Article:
Greece to invest $2 bn in Turkish Stream, will sign memorandum asap - Energy Minister

Russian President Vladimir Putin (R) shakes hands with Greek Energy Minister Panagiotis Lafazanis, as Prime Minister Alexis Tsipras stands nearby, during a meeting at the Kremlin in Moscow, April 8, 2015. (Reuters / Alexander Zemlianichenko)
Greece plans to sign a document on political support for Gazprom’s Turkish Stream project at the St. Petersburg International Economic Forum in June, its Energy Minister announced on Monday. The country plans to invest $2 billion in its construction.

A memorandum on political support for the gas pipeline project will be prepared by June 18-20, when the International Economic Forum (SPIEF-2015) will be held in Russia’s St. Petersburg, Greek Energy Minister Panagiotis Lafazanis announced on Monday.

Right there we will try to sign an agreement, a so-called ‘memorandum’ on the political support of the said gas pipeline between Greece and Russia,” the minister said, as quoted by TASS. Greece “will be proactively drafting a document,” the official added.

READ MORE: US urges Greece to reject Turkish Stream, focus on Western-backed project

Greece’s part of the pipeline, which will be delivering Russia’s gas on from the Turkish border, will cost some $2 billion, Lafazanis said in an interview with the Rossiya24 channel. The minister said that a Greek state company will be involved in the project, adding that there has been “big interest” from many companies wishing to take part in the construction and future operation of the pipeline.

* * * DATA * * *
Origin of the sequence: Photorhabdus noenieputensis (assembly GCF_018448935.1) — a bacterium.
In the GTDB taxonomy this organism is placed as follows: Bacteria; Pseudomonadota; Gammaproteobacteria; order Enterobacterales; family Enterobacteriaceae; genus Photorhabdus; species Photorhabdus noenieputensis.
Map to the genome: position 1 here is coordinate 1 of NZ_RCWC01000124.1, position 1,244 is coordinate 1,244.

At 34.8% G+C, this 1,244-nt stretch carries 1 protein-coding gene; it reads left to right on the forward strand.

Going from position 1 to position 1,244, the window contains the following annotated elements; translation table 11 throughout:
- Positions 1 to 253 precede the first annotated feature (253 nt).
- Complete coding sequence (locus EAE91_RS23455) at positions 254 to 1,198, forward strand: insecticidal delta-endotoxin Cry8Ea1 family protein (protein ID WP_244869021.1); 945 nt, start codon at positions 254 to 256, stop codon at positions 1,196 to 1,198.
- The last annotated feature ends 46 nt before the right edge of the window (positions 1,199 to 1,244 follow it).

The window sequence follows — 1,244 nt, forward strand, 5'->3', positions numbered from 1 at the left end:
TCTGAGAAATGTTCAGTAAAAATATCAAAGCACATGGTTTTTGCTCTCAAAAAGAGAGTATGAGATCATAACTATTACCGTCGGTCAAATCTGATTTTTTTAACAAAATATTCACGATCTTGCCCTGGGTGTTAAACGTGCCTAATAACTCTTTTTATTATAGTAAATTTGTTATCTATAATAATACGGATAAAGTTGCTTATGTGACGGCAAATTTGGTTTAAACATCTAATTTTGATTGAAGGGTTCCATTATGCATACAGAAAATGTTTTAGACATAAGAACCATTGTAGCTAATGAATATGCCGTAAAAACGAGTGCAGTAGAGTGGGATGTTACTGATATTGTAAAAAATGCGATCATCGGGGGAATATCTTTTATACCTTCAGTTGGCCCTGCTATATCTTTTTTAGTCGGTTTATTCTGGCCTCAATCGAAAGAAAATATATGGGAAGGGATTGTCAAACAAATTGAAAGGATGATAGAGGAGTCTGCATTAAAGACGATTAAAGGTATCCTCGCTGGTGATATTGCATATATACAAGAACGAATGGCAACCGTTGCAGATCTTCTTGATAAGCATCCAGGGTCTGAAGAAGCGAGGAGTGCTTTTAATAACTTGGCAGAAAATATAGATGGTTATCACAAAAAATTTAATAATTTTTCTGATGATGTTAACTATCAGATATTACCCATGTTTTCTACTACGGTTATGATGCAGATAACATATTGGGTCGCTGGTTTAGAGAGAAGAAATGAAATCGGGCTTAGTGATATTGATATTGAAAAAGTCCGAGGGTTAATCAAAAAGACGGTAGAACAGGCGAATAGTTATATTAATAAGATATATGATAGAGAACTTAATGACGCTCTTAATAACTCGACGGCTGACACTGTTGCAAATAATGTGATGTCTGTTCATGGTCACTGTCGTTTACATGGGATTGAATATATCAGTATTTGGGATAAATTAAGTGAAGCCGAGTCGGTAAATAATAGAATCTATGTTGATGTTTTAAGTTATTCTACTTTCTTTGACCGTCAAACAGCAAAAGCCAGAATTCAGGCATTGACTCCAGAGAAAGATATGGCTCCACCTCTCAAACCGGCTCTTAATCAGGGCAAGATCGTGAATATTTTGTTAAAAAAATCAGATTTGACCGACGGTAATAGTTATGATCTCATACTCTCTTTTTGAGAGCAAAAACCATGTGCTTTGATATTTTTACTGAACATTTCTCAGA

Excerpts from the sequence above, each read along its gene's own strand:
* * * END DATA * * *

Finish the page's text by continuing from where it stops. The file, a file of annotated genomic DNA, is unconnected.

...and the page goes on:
READ MORE: Turkish Stream will make Greece Europe’s energy hub- Putin

The project could contribute not only to economic development in Greece, but positively affect the whole region, the minister said. Up to 20,000 jobs could be created if the project is realized, he said, expressing his confidence that “the people of Greece will benefit from it.”

Russian president Vladimir Putin has previously expressed his belief that, by joining the project, Greece could become one of the main power distribution centers in Europe. Athens could earn hundreds of millions of euros annually from gas transit fees, Putin said during Greek Prime Minister Alexis Tsipras’ official visit to Moscow in April.

READ MORE: Greece to be effective partner with Russia’s Gazprom - Forbes

Plans to construct the Turkish Stream pipeline were announced by Russia’s gas giant Gazprom last year. The new project replaces the South Stream project, which Russia was forced to withdraw from due to EU objections over its construction.

The new pipeline, which Gazprom plans to build from Turkey to the border with Greece, will be part of the Turkish Stream project aimed at delivering Russian gas to Europe without the participation of Ukraine. Russia intends to completely abandon its gas supplies through Ukraine by 2019. The EU would construct the pipelines leading further on from Greece.